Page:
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Web Application Examines the Real Costs of Mining Injuries

Web Application Examines the Real Costs of Mining Injuries

Companies now will be able to see detailed data about injury costs, leading them to develop new safety initiatives.

The rate of fatal accidents in the coal mining industry is almost six times higher than private industry, and this had led the National Institute for Occupational Safety and Health (NIOSH) to develop a new tool to combat that number.

"Safety Pays in Mining" is a web application that shows companies in the industry the cost of worker injuries. The tool offers information not only on the cost of injury claims, but a few suggestions on how that same money might be spent in other ways, according to the agency.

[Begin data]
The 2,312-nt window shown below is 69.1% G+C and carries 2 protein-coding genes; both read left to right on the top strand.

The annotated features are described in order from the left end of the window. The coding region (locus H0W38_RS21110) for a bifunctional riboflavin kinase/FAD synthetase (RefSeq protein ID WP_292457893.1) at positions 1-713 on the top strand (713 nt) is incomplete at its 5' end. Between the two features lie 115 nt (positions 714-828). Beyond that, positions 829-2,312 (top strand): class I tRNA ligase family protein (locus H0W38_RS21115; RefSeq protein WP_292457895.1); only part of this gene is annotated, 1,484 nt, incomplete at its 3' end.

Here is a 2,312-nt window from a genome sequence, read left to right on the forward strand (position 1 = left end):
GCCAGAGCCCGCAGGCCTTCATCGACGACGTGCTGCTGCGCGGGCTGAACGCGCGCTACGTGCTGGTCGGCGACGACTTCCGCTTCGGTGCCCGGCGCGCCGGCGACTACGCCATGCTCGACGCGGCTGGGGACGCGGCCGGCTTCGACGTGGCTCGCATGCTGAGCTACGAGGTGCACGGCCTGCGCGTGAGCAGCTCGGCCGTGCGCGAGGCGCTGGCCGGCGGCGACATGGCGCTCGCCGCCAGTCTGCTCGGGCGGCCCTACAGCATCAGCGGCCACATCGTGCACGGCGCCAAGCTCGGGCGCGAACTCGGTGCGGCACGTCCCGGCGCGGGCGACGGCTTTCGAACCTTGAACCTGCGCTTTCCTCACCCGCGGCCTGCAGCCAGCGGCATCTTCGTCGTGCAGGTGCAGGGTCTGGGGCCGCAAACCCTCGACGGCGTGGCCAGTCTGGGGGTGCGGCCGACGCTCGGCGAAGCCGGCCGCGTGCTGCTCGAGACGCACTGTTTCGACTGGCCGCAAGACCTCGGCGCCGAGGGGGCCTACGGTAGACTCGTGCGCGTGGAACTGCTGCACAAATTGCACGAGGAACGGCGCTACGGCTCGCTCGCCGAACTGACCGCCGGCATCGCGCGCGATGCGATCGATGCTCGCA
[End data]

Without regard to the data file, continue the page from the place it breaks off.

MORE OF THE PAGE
“Injuries on the job can be devastating to a mine worker, but they also affect the workplaces where injuries occur,” said Dr. Jessica Kogel, associate director for mining at NIOSH in a statement. “This program is instructional for mining operations, and the message of the web tool is clear: In mining, it pays to invest in injury prevention.”

With "Safety Pays in Mining," companies visually can see how dollar amounts affect their bottom line based on specific injuries such as burns, fractures, dislocations and sprains. For instance, while a knee sprain may cost an employer $1,100, a more serious injury such as a broken ankle could add up to $15,000, according to NIOSH.

To use the tool, companies can enter their own figures or use the default values based on past workers’ comp claims, to show impact to profit margins and annual sales.

More information about "Safety Pays in Mining" is available on the Centers for Disease Control/NIOSH website. 

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